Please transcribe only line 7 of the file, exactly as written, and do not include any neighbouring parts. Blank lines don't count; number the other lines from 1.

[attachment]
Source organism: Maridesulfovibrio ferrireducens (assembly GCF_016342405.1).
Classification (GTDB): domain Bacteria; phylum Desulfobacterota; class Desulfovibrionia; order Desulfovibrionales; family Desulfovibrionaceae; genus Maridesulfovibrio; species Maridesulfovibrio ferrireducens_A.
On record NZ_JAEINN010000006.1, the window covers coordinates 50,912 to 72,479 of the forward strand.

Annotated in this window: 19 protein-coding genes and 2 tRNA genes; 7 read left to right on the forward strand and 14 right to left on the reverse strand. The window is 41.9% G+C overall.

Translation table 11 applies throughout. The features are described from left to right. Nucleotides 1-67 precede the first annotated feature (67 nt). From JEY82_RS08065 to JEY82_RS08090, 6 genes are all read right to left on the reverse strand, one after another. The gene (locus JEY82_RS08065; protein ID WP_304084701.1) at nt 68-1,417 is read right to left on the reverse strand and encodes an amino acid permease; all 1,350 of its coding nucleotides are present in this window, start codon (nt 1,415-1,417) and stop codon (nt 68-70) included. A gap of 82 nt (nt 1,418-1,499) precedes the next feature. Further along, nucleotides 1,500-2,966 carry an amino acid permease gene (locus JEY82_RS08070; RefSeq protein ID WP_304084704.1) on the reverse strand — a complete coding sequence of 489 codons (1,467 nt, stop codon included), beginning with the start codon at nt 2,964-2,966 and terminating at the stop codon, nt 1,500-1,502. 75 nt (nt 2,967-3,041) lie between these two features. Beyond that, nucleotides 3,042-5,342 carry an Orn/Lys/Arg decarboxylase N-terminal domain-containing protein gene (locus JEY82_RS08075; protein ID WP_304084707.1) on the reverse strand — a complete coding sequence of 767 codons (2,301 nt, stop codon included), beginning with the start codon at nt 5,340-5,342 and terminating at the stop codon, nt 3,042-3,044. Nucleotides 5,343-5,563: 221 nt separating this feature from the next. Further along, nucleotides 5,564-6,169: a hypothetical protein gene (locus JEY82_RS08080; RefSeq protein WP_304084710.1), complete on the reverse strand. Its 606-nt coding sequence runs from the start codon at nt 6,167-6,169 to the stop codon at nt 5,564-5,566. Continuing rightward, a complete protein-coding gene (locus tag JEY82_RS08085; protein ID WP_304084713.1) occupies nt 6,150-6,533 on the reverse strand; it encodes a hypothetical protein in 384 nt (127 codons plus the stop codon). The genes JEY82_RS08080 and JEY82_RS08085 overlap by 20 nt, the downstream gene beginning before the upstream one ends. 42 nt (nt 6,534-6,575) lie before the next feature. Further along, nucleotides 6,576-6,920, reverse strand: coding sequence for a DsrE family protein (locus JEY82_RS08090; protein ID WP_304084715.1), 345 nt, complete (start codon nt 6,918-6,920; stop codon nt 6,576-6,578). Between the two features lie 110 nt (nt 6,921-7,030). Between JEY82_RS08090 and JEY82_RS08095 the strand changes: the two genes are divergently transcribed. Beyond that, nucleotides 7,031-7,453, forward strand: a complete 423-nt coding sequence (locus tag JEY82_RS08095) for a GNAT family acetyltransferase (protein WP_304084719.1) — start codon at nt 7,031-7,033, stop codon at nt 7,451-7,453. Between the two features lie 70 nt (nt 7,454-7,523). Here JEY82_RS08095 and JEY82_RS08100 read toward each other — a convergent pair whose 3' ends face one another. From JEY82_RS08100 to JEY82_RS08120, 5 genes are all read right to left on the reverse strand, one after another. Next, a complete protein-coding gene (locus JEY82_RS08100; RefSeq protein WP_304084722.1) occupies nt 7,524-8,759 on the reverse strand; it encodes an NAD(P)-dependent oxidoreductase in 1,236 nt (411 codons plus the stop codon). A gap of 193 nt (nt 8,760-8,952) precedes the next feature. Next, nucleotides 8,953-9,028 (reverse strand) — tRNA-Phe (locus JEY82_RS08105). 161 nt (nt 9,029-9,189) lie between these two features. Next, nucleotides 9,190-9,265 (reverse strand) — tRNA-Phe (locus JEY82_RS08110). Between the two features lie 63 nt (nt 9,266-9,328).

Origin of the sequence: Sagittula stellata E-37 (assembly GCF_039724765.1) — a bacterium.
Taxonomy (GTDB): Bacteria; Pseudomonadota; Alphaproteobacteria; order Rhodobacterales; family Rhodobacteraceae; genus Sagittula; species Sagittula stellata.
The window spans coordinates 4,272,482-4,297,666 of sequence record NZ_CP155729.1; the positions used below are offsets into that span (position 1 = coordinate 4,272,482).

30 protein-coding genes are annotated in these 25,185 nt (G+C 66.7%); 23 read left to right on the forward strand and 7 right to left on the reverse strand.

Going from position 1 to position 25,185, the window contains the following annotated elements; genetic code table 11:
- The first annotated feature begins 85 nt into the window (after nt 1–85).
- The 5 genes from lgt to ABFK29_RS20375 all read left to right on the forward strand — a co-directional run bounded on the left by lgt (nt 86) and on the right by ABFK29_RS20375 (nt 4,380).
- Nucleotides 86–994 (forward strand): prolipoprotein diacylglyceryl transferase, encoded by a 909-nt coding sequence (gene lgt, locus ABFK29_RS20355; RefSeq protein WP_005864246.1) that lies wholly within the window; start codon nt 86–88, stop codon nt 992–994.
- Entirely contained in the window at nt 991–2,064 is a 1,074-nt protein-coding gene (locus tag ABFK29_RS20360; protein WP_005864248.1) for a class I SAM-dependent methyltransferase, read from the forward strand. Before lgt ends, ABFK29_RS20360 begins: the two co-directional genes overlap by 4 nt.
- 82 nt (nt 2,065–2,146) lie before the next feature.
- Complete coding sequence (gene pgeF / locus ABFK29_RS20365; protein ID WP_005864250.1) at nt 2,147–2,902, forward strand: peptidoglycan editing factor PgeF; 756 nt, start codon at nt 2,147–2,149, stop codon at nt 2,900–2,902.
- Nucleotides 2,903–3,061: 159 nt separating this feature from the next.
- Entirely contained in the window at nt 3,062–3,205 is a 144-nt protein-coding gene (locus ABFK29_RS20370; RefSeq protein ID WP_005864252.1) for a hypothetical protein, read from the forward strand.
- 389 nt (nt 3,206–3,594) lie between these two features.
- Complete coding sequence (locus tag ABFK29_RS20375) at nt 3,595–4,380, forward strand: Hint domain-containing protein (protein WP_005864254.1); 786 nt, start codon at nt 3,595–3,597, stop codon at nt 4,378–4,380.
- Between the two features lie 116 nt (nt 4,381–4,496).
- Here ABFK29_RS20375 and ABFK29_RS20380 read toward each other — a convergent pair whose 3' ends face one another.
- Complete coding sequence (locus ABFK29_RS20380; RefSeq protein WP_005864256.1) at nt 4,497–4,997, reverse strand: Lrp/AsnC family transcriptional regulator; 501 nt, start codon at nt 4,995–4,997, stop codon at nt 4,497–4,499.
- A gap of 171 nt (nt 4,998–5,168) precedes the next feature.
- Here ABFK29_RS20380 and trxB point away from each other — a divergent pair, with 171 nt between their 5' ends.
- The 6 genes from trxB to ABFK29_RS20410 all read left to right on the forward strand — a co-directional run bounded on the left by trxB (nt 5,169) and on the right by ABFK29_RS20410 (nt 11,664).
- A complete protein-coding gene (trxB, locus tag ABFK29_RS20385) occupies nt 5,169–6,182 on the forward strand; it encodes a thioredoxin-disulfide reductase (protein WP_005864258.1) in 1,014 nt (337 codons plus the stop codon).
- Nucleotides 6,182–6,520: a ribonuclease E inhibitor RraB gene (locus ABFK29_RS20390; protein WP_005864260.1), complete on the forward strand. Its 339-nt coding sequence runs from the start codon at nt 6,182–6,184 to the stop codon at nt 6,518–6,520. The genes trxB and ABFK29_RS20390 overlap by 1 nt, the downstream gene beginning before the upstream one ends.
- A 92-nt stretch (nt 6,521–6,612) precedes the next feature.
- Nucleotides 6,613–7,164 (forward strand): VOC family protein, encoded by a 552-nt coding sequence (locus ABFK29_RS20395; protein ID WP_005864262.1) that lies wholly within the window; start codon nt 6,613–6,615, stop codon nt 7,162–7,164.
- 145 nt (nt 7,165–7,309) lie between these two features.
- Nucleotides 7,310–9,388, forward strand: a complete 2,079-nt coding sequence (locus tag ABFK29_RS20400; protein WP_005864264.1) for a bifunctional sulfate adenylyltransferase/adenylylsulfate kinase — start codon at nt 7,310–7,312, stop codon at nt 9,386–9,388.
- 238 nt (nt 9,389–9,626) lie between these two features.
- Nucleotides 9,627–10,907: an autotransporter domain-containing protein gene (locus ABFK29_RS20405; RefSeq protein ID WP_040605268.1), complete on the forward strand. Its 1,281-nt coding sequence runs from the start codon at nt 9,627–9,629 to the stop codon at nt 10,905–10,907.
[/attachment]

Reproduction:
Taxonomy (GTDB): Bacteria; Pseudomonadota; Alphaproteobacteria; order Rhodobacterales; family Rhodobacteraceae; genus Sagittula; species Sagittula stellata.